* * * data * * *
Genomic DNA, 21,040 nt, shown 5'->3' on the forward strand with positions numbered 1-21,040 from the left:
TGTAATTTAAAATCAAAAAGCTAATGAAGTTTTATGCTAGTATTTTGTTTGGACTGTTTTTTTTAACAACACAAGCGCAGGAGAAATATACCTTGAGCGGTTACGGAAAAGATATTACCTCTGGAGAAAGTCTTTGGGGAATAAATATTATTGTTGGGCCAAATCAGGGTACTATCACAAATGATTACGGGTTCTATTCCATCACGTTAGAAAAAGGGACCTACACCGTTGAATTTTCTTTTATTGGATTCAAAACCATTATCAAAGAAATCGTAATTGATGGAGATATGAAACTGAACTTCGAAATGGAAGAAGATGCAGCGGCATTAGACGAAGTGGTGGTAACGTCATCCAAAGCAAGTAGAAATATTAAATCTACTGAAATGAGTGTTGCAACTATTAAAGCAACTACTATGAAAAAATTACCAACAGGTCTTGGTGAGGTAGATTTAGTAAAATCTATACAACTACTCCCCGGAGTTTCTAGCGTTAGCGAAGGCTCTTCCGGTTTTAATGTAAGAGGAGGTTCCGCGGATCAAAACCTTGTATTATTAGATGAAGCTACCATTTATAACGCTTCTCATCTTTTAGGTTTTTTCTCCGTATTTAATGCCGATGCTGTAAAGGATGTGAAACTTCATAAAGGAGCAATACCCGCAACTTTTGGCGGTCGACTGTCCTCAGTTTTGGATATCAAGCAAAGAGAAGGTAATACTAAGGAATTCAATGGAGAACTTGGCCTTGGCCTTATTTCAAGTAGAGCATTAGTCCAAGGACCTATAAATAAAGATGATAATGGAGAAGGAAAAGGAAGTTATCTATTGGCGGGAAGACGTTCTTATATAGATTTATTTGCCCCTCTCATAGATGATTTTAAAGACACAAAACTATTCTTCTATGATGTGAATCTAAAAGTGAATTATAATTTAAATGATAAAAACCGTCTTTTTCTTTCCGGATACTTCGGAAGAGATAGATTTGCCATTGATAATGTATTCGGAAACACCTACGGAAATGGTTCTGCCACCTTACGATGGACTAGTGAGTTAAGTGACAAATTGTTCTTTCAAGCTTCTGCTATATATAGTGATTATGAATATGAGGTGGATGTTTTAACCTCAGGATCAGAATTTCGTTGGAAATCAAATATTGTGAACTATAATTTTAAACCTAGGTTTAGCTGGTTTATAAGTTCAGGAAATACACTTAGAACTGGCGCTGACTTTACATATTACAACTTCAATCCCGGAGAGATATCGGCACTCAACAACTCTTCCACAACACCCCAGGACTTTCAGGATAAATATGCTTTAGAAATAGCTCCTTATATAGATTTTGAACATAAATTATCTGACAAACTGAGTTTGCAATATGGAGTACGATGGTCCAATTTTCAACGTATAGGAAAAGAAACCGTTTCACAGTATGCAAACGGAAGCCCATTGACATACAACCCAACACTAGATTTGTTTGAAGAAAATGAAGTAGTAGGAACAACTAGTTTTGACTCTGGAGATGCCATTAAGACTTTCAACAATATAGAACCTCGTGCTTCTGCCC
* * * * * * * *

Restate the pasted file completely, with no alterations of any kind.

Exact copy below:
Genomic DNA, 21,040 nt, shown 5'->3' on the forward strand with positions numbered 1-21,040 from the left:
TGTAATTTAAAATCAAAAAGCTAATGAAGTTTTATGCTAGTATTTTGTTTGGACTGTTTTTTTTAACAACACAAGCGCAGGAGAAATATACCTTGAGCGGTTACGGAAAAGATATTACCTCTGGAGAAAGTCTTTGGGGAATAAATATTATTGTTGGGCCAAATCAGGGTACTATCACAAATGATTACGGGTTCTATTCCATCACGTTAGAAAAAGGGACCTACACCGTTGAATTTTCTTTTATTGGATTCAAAACCATTATCAAAGAAATCGTAATTGATGGAGATATGAAACTGAACTTCGAAATGGAAGAAGATGCAGCGGCATTAGACGAAGTGGTGGTAACGTCATCCAAAGCAAGTAGAAATATTAAATCTACTGAAATGAGTGTTGCAACTATTAAAGCAACTACTATGAAAAAATTACCAACAGGTCTTGGTGAGGTAGATTTAGTAAAATCTATACAACTACTCCCCGGAGTTTCTAGCGTTAGCGAAGGCTCTTCCGGTTTTAATGTAAGAGGAGGTTCCGCGGATCAAAACCTTGTATTATTAGATGAAGCTACCATTTATAACGCTTCTCATCTTTTAGGTTTTTTCTCCGTATTTAATGCCGATGCTGTAAAGGATGTGAAACTTCATAAAGGAGCAATACCCGCAACTTTTGGCGGTCGACTGTCCTCAGTTTTGGATATCAAGCAAAGAGAAGGTAATACTAAGGAATTCAATGGAGAACTTGGCCTTGGCCTTATTTCAAGTAGAGCATTAGTCCAAGGACCTATAAATAAAGATGATAATGGAGAAGGAAAAGGAAGTTATCTATTGGCGGGAAGACGTTCTTATATAGATTTATTTGCCCCTCTCATAGATGATTTTAAAGACACAAAACTATTCTTCTATGATGTGAATCTAAAAGTGAATTATAATTTAAATGATAAAAACCGTCTTTTTCTTTCCGGATACTTCGGAAGAGATAGATTTGCCATTGATAATGTATTCGGAAACACCTACGGAAATGGTTCTGCCACCTTACGATGGACTAGTGAGTTAAGTGACAAATTGTTCTTTCAAGCTTCTGCTATATATAGTGATTATGAATATGAGGTGGATGTTTTAACCTCAGGATCAGAATTTCGTTGGAAATCAAATATTGTGAACTATAATTTTAAACCTAGGTTTAGCTGGTTTATAAGTTCAGGAAATACACTTAGAACTGGCGCTGACTTTACATATTACAACTTCAATCCCGGAGAGATATCGGCACTCAACAACTCTTCCACAACACCCCAGGACTTTCAGGATAAATATGCTTTAGAAATAGCTCCTTATATAGATTTTGAACATAAATTATCTGACAAACTGAGTTTGCAATATGGAGTACGATGGTCCAATTTTCAACGTATAGGAAAAGAAACCGTTTCACAGTATGCAAACGGAAGCCCATTGACATACAACCCAACACTAGATTTGTTTGAAGAAAATGAAGTAGTAGGAACAACTAGTTTTGACTCTGGAGATGCCATTAAGACTTTCAACAATATAGAACCTCGTGCTTCTGCCC